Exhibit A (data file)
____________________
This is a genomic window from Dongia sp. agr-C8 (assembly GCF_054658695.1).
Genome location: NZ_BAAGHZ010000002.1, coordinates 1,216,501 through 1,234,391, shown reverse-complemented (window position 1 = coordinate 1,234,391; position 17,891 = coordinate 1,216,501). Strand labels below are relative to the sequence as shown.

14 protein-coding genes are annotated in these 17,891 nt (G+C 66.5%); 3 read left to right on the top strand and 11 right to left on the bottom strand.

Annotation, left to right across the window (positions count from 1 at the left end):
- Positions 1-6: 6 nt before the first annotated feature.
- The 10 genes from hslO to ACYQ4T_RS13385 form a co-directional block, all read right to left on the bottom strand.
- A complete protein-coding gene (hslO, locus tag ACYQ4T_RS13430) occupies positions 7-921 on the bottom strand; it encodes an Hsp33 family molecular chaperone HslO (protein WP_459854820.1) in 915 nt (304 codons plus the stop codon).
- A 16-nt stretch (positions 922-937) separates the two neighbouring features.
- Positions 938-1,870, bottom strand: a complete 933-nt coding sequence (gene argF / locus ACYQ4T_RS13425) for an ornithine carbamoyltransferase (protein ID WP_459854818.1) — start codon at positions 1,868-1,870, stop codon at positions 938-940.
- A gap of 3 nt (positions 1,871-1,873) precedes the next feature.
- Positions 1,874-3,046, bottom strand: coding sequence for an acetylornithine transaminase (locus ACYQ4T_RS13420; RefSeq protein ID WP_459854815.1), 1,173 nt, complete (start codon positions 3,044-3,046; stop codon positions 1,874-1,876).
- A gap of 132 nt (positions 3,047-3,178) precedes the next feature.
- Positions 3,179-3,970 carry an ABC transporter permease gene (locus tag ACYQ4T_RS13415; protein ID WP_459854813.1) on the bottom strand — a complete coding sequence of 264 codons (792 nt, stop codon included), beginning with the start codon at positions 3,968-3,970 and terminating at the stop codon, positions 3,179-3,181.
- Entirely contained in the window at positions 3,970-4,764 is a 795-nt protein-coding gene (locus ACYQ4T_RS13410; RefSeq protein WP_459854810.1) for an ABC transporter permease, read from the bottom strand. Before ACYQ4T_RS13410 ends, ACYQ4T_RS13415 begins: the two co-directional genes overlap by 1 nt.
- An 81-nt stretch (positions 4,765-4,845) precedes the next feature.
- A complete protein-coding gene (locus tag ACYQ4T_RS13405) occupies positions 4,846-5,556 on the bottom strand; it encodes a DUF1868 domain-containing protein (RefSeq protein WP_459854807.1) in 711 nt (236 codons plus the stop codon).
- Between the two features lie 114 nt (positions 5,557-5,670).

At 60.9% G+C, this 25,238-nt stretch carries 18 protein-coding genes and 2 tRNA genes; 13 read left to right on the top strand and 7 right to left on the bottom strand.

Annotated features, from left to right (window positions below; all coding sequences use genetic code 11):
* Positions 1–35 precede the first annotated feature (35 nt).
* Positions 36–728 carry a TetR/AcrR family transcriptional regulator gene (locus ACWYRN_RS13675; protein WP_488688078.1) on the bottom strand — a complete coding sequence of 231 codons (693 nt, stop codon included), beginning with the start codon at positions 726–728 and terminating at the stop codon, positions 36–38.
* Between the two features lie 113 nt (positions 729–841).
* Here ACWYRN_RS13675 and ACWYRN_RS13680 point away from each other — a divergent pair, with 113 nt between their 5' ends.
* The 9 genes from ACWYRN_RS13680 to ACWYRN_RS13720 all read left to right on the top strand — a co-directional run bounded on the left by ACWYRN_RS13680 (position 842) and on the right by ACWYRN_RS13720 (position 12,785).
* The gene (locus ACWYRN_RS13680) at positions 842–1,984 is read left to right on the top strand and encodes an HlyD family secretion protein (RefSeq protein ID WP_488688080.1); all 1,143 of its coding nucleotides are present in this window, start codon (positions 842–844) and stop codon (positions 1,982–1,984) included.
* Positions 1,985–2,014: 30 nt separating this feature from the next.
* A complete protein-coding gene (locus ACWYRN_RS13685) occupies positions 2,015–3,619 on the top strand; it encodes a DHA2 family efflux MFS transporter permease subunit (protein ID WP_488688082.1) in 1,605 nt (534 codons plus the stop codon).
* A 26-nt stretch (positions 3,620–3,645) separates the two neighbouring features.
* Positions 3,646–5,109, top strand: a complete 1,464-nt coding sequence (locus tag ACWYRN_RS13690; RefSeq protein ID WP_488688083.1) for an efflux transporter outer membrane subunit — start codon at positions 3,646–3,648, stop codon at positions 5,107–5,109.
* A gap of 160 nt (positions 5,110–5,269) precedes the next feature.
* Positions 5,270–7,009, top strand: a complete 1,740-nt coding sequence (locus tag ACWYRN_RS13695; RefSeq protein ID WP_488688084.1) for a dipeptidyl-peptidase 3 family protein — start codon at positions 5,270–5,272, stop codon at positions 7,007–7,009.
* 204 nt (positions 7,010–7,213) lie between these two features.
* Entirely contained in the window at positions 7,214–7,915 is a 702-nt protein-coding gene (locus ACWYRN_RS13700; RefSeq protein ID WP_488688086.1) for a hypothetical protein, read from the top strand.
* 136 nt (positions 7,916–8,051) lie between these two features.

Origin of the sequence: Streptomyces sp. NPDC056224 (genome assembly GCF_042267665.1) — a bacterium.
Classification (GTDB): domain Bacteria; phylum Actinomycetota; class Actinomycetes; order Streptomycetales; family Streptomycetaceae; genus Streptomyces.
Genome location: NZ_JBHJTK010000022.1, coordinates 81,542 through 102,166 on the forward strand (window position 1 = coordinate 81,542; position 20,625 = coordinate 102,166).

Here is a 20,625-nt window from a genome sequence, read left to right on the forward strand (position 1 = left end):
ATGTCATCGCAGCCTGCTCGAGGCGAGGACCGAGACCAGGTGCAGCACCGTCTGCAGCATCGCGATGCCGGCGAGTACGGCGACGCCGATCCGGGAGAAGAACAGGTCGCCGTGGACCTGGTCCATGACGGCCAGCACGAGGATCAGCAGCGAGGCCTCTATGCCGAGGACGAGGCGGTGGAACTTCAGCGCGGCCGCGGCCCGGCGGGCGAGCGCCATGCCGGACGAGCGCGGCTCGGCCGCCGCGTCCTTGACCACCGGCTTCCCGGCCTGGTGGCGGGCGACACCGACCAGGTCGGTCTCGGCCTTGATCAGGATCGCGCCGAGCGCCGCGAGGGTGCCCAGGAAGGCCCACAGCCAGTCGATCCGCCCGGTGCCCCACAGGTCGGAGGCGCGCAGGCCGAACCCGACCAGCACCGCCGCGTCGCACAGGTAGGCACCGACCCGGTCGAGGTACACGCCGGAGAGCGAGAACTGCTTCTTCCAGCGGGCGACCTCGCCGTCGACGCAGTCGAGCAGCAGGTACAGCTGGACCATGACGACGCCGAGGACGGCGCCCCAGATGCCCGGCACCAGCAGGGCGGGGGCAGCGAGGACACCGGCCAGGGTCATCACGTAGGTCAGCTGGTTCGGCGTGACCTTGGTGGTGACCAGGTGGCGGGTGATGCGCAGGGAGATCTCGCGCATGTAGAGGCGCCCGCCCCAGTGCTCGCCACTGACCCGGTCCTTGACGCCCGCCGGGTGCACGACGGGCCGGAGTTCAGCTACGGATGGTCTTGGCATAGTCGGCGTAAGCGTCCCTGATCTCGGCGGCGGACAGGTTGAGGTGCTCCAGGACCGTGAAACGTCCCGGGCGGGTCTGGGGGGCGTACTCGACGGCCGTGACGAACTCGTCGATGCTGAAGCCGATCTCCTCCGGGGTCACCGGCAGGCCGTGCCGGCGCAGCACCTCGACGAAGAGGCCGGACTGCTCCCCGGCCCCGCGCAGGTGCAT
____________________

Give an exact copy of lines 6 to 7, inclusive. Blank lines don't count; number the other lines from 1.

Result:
- The 10 genes from hslO to ACYQ4T_RS13385 form a co-directional block, all read right to left on the bottom strand.
- A complete protein-coding gene (hslO, locus tag ACYQ4T_RS13430) occupies positions 7-921 on the bottom strand; it encodes an Hsp33 family molecular chaperone HslO (protein WP_459854820.1) in 915 nt (304 codons plus the stop codon).